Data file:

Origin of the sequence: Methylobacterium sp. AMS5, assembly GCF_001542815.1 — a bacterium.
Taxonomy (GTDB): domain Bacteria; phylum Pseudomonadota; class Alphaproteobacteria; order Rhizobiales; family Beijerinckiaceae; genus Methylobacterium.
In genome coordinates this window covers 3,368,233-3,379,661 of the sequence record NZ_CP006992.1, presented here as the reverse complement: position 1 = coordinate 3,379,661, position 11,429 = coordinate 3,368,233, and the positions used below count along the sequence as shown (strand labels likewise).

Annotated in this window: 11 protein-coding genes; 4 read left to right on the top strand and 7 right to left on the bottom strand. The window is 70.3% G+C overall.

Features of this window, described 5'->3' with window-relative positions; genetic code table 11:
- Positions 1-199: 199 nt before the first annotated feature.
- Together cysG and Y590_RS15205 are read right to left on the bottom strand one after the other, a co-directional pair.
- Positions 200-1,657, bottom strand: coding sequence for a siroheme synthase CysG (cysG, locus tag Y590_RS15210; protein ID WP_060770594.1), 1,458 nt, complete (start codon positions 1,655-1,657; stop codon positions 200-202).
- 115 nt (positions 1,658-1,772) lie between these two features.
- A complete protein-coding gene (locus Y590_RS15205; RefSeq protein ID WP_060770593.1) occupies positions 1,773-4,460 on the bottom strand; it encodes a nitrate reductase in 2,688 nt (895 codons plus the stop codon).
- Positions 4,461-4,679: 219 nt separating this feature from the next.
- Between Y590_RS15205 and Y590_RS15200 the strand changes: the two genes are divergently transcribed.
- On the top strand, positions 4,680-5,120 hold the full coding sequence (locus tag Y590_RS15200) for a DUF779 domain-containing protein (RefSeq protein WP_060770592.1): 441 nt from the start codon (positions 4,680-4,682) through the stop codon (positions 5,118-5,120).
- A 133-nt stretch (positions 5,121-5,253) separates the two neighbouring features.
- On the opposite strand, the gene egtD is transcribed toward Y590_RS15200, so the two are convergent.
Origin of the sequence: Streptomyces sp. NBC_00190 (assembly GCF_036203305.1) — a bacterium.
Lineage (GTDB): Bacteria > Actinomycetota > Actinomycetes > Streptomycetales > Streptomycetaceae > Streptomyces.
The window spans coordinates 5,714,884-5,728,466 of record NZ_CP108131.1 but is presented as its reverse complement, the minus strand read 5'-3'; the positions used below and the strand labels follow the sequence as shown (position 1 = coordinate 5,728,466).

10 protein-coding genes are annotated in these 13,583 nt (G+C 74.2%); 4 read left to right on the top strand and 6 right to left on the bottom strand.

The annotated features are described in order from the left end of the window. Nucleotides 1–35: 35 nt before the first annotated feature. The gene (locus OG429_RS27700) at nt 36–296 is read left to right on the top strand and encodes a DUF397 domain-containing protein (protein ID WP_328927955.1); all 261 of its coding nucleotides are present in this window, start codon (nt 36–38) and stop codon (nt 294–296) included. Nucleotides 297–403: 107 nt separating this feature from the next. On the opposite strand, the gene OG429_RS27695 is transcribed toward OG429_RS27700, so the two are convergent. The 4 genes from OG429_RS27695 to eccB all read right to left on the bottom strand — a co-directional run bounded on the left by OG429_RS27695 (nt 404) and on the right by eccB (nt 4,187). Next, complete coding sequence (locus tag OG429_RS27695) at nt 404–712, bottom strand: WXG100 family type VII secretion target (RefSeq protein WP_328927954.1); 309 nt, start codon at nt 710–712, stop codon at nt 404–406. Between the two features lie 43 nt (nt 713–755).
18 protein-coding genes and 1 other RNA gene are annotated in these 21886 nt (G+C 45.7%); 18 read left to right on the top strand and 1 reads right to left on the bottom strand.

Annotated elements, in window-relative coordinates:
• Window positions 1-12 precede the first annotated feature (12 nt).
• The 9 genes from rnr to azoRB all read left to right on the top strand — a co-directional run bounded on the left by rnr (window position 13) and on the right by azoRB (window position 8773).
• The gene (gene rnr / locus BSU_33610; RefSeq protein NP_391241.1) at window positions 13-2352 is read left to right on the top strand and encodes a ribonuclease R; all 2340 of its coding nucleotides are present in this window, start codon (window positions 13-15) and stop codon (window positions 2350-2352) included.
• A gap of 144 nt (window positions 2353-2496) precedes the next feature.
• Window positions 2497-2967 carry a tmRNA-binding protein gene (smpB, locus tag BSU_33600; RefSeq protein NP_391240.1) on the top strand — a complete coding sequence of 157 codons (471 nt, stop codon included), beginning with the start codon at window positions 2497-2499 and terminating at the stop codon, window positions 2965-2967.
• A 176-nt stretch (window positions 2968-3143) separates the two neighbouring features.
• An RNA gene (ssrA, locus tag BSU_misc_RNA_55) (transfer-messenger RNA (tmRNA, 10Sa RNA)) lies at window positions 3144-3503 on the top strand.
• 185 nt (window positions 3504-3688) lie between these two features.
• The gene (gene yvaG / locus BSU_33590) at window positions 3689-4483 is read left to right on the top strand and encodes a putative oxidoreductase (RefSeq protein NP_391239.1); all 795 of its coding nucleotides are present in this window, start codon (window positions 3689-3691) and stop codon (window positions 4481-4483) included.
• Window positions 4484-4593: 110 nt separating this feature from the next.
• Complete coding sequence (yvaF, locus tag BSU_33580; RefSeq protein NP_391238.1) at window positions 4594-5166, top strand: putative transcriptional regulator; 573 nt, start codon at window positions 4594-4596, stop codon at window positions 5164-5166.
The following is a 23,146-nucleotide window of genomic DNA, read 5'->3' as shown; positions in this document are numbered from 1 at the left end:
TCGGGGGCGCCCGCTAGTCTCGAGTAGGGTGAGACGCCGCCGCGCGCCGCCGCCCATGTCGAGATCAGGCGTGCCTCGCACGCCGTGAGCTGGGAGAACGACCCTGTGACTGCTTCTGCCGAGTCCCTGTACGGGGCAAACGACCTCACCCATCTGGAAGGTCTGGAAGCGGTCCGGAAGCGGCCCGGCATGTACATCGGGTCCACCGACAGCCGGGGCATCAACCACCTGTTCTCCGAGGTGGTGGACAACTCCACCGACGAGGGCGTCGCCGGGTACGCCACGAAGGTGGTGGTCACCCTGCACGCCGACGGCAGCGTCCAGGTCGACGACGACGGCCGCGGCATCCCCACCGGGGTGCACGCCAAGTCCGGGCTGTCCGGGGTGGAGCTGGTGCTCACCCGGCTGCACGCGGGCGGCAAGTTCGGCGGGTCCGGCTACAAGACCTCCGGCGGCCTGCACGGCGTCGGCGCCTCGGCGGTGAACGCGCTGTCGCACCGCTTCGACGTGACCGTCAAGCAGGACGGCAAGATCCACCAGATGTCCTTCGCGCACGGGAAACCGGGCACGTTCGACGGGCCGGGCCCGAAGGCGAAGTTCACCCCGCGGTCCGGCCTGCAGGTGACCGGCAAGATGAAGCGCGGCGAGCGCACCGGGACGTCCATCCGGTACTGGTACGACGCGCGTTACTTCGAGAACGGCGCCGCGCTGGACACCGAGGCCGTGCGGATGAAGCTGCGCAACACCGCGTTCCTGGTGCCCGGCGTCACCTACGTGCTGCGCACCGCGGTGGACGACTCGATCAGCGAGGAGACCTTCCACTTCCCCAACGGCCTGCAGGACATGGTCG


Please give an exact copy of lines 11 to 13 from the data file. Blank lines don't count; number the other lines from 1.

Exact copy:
- Positions 4,461-4,679: 219 nt separating this feature from the next.
- Between Y590_RS15205 and Y590_RS15200 the strand changes: the two genes are divergently transcribed.
- On the top strand, positions 4,680-5,120 hold the full coding sequence (locus tag Y590_RS15200) for a DUF779 domain-containing protein (RefSeq protein WP_060770592.1): 441 nt from the start codon (positions 4,680-4,682) through the stop codon (positions 5,118-5,120).